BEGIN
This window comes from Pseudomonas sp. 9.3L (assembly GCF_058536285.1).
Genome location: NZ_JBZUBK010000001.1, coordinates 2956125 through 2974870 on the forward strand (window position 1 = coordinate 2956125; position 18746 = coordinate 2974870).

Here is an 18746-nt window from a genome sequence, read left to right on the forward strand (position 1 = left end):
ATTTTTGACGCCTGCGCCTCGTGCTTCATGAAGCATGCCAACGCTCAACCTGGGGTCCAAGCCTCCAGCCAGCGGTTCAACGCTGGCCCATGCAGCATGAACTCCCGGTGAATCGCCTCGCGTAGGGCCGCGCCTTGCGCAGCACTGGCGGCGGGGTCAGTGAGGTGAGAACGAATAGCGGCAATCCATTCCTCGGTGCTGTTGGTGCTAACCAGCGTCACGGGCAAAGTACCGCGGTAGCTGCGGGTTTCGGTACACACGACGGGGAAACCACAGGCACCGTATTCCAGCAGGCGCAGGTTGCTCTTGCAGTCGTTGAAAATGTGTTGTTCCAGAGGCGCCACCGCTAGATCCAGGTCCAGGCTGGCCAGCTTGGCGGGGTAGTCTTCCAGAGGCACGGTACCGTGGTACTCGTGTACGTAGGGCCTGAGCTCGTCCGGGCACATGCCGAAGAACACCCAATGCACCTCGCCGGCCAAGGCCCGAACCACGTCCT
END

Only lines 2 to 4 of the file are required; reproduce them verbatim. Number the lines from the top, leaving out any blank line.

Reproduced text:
Genome location: NZ_JBZUBK010000001.1, coordinates 2956125 through 2974870 on the forward strand (window position 1 = coordinate 2956125; position 18746 = coordinate 2974870).

Here is an 18746-nt window from a genome sequence, read left to right on the forward strand (position 1 = left end):
ATTTTTGACGCCTGCGCCTCGTGCTTCATGAAGCATGCCAACGCTCAACCTGGGGTCCAAGCCTCCAGCCAGCGGTTCAACGCTGGCCCATGCAGCATGAACTCCCGGTGAATCGCCTCGCGTAGGGCCGCGCCTTGCGCAGCACTGGCGGCGGGGTCAGTGAGGTGAGAACGAATAGCGGCAATCCATTCCTCGGTGCTGTTGGTGCTAACCAGCGTCACGGGCAAAGTACCGCGGTAGCTGCGGGTTTCGGTACACACGACGGGGAAACCACAGGCACCGTATTCCAGCAGGCGCAGGTTGCTCTTGCAGTCGTTGAAAATGTGTTGTTCCAGAGGCGCCACCGCTAGATCCAGGTCCAGGCTGGCCAGCTTGGCGGGGTAGTCTTCCAGAGGCACGGTACCGTGGTACTCGTGTACGTAGGGCCTGAGCTCGTCCGGGCACATGCCGAAGAACACCCAATGCACCTCGCCGGCCAAGGCCCGAACCACGTCCT